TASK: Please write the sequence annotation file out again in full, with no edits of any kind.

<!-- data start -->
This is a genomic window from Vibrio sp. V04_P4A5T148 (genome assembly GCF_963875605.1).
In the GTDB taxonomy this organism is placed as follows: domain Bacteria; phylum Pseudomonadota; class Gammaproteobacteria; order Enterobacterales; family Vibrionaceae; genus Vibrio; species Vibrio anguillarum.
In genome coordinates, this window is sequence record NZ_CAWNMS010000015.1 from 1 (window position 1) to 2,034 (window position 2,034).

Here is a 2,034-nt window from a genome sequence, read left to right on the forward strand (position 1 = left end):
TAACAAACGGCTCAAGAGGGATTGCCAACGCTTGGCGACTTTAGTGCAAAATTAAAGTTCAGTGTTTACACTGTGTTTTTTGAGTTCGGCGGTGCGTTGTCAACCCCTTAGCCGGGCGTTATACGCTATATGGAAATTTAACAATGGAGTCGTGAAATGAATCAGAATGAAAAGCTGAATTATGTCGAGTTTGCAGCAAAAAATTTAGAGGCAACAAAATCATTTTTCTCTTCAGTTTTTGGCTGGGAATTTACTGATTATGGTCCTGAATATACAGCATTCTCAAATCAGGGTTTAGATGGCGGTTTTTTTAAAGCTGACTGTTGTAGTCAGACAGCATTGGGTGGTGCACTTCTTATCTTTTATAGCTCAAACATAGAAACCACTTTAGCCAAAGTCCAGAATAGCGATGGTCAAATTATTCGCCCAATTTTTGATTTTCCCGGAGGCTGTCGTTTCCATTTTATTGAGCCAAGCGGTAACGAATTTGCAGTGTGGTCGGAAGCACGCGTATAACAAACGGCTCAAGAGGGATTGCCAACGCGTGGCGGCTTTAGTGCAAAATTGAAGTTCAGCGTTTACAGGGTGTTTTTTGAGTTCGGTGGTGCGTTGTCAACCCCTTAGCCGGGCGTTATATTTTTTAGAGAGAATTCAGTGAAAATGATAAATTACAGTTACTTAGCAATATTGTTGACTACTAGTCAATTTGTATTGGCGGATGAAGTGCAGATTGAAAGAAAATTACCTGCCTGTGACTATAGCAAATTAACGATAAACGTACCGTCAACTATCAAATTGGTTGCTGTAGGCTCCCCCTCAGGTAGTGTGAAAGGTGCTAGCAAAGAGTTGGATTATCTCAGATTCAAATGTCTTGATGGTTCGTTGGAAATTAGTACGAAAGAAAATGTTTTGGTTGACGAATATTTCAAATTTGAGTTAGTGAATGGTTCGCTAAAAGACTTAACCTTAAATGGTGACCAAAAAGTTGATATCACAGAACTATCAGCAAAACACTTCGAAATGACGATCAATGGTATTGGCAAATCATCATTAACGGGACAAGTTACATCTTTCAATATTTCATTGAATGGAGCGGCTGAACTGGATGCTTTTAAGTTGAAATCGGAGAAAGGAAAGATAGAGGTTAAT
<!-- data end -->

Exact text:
This is a genomic window from Vibrio sp. V04_P4A5T148 (genome assembly GCF_963875605.1).
In the GTDB taxonomy this organism is placed as follows: domain Bacteria; phylum Pseudomonadota; class Gammaproteobacteria; order Enterobacterales; family Vibrionaceae; genus Vibrio; species Vibrio anguillarum.
In genome coordinates, this window is sequence record NZ_CAWNMS010000015.1 from 1 (window position 1) to 2,034 (window position 2,034).

Here is a 2,034-nt window from a genome sequence, read left to right on the forward strand (position 1 = left end):
TAACAAACGGCTCAAGAGGGATTGCCAACGCTTGGCGACTTTAGTGCAAAATTAAAGTTCAGTGTTTACACTGTGTTTTTTGAGTTCGGCGGTGCGTTGTCAACCCCTTAGCCGGGCGTTATACGCTATATGGAAATTTAACAATGGAGTCGTGAAATGAATCAGAATGAAAAGCTGAATTATGTCGAGTTTGCAGCAAAAAATTTAGAGGCAACAAAATCATTTTTCTCTTCAGTTTTTGGCTGGGAATTTACTGATTATGGTCCTGAATATACAGCATTCTCAAATCAGGGTTTAGATGGCGGTTTTTTTAAAGCTGACTGTTGTAGTCAGACAGCATTGGGTGGTGCACTTCTTATCTTTTATAGCTCAAACATAGAAACCACTTTAGCCAAAGTCCAGAATAGCGATGGTCAAATTATTCGCCCAATTTTTGATTTTCCCGGAGGCTGTCGTTTCCATTTTATTGAGCCAAGCGGTAACGAATTTGCAGTGTGGTCGGAAGCACGCGTATAACAAACGGCTCAAGAGGGATTGCCAACGCGTGGCGGCTTTAGTGCAAAATTGAAGTTCAGCGTTTACAGGGTGTTTTTTGAGTTCGGTGGTGCGTTGTCAACCCCTTAGCCGGGCGTTATATTTTTTAGAGAGAATTCAGTGAAAATGATAAATTACAGTTACTTAGCAATATTGTTGACTACTAGTCAATTTGTATTGGCGGATGAAGTGCAGATTGAAAGAAAATTACCTGCCTGTGACTATAGCAAATTAACGATAAACGTACCGTCAACTATCAAATTGGTTGCTGTAGGCTCCCCCTCAGGTAGTGTGAAAGGTGCTAGCAAAGAGTTGGATTATCTCAGATTCAAATGTCTTGATGGTTCGTTGGAAATTAGTACGAAAGAAAATGTTTTGGTTGACGAATATTTCAAATTTGAGTTAGTGAATGGTTCGCTAAAAGACTTAACCTTAAATGGTGACCAAAAAGTTGATATCACAGAACTATCAGCAAAACACTTCGAAATGACGATCAATGGTATTGGCAAATCATCATTAACGGGACAAGTTACATCTTTCAATATTTCATTGAATGGAGCGGCTGAACTGGATGCTTTTAAGTTGAAATCGGAGAAAGGAAAGATAGAGGTTAAT